News ID: 106733
Publish Date : 10 September 2022 - 21:21

WEST BANK (Dispatches) – The U.S. has imposed restrictions and sanctions on the Zionist regime’s spyware company NSO. It was placed on the U.S. blacklist, resulting in a decline in its deals and income.
However, it wasn’t the politicians, opposition activists and journalists who were spied on who benefitted from these restrictions, but rather another cyber-attacker Tal Dilian, a former combat fighter in an elite Special Operations Unit of the Intelligence Corps in the regime’s army and held a senior position in the occupying regimes espionage division “Aman”.
One of the spyware companies that Dilian founded is Intelexa, which developed the Predator software. Dillian focused on selling this spyware program to countries where the regime’s war ministry does not issue permits to export cyber-attack software, such as Bangladesh, Sudan and Ukraine, according to a report in Israel’s Yedioth Ahronoth newspaper published on Friday.
Unlike cyber-attack companies registered and operating in the occupied territories, which are subject to the supervision of the Security Export Supervision Division in the war ministry, Dilian believes he is not under the ministry’s supervision and can supply his goods to any country or entity.
About a year ago, the phone of Greek journalist Thanasis Koukakis was behaving oddly, as his battery began to die quickly and phone calls were being disconnected. The journalist, who criticized the Greek prime minister’s economic policy, became suspicious that he was being watched. A month later, a Canadian cyber security research institute, Citizen Lab, discovered that the Predator program had hacked Koukakis’ phone.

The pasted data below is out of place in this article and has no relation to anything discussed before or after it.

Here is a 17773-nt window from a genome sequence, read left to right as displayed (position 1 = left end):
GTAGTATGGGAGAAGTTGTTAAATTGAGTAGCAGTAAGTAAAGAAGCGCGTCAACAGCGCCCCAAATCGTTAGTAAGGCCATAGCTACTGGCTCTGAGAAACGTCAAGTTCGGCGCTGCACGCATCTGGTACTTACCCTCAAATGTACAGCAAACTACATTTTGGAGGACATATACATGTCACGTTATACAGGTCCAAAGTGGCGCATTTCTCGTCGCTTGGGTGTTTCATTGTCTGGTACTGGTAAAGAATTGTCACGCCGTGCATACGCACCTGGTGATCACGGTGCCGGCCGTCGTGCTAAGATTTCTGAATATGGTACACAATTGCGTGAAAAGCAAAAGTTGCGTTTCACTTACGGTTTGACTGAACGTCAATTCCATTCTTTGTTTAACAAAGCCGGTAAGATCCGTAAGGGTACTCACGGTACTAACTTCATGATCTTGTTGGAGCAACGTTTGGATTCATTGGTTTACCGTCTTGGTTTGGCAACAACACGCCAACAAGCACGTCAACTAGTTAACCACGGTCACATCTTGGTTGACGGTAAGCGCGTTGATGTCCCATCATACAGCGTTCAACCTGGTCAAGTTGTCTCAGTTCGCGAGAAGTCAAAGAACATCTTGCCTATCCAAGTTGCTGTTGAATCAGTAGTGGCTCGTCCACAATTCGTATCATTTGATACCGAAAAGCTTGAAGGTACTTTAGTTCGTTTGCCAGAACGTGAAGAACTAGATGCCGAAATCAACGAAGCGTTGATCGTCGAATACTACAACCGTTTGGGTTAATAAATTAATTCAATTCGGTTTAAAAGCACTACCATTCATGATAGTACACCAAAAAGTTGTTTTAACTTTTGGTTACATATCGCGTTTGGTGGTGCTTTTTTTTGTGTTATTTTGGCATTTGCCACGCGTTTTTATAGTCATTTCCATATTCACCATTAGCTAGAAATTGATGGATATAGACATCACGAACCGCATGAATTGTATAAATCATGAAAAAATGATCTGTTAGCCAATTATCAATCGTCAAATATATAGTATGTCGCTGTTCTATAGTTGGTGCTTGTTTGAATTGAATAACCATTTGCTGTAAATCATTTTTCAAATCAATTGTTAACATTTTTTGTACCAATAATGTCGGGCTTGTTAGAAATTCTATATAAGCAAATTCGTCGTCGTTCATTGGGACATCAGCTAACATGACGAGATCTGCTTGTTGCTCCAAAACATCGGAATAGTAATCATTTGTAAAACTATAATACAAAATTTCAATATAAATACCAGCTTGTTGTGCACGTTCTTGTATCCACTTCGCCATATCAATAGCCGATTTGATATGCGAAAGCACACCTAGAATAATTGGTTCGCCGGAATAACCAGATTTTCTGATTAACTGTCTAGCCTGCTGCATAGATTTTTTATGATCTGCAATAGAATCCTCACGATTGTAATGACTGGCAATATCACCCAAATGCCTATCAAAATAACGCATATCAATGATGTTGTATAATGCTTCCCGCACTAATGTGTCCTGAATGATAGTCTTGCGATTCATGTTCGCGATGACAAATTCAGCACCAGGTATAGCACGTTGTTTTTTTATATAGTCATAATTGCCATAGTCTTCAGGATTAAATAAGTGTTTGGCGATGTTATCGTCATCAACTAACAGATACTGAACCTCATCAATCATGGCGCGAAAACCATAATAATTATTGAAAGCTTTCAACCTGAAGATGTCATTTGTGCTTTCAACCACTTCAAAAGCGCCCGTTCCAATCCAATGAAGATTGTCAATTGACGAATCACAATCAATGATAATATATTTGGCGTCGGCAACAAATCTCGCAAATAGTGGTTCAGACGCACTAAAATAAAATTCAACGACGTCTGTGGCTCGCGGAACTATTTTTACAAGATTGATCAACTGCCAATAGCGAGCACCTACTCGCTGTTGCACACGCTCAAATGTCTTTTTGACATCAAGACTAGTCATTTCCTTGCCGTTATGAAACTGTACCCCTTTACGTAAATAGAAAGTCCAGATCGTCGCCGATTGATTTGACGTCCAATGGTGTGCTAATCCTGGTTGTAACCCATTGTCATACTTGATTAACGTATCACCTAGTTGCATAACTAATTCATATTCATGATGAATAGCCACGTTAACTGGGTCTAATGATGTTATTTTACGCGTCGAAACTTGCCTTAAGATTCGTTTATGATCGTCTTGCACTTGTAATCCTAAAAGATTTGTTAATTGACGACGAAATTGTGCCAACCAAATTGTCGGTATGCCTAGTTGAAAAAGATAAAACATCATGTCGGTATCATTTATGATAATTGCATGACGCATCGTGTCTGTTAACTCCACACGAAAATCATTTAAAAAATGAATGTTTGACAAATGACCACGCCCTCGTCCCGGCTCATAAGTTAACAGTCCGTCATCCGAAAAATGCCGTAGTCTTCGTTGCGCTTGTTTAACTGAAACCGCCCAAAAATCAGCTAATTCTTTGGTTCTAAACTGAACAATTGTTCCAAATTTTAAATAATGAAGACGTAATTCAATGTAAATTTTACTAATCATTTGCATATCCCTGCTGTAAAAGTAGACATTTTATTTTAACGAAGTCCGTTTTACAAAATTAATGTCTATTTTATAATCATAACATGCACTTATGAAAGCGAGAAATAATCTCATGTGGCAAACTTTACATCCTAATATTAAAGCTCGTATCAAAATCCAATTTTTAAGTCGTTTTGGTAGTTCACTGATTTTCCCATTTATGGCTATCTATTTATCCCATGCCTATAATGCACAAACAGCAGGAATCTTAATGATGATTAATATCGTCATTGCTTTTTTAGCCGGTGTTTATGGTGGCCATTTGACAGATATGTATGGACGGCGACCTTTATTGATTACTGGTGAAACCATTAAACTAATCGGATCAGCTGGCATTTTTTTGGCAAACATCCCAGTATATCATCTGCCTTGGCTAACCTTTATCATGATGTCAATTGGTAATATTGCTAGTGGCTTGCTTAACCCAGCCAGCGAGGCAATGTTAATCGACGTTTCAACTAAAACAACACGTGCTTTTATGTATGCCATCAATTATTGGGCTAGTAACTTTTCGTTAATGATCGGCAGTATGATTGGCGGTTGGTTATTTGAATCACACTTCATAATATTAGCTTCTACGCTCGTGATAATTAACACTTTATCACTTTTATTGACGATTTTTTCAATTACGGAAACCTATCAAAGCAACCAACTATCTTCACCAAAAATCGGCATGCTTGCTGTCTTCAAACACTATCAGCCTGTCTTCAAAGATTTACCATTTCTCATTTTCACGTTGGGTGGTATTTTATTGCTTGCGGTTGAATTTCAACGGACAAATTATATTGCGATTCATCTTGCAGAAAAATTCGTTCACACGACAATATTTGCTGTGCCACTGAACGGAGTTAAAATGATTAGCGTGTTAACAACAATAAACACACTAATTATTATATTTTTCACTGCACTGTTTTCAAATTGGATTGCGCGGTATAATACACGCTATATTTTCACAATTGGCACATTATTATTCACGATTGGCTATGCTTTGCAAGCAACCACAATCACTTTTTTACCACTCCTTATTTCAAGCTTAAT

It was also found, following the formation of a commission of inquiry into the matter by the European Parliament and after examining 200 of its members’ phones, that an unsuccessful attempt had been made to hack the phone of the head of the Greek opposition, Nikos Androulakis, which caused a scandal described as the “Greek Watergate”.
Citizen Lab published a report last December confirming that two Egyptian dissidents in exile, politician Ayman Nour and a popular program host who wishes to remain anonymous, had been hacked by the Predator spyware.
The newspaper added that investigations into the Greek scandal revealed the source of the Predator program as the Israeli-occupied territories. Several weeks ago, members of the investigation commission set up by the European Union secretly visited the occupied territories and met with officials in the ministry of judiciary affairs, as well as with Director General and founder of NSO Shalev Julio.

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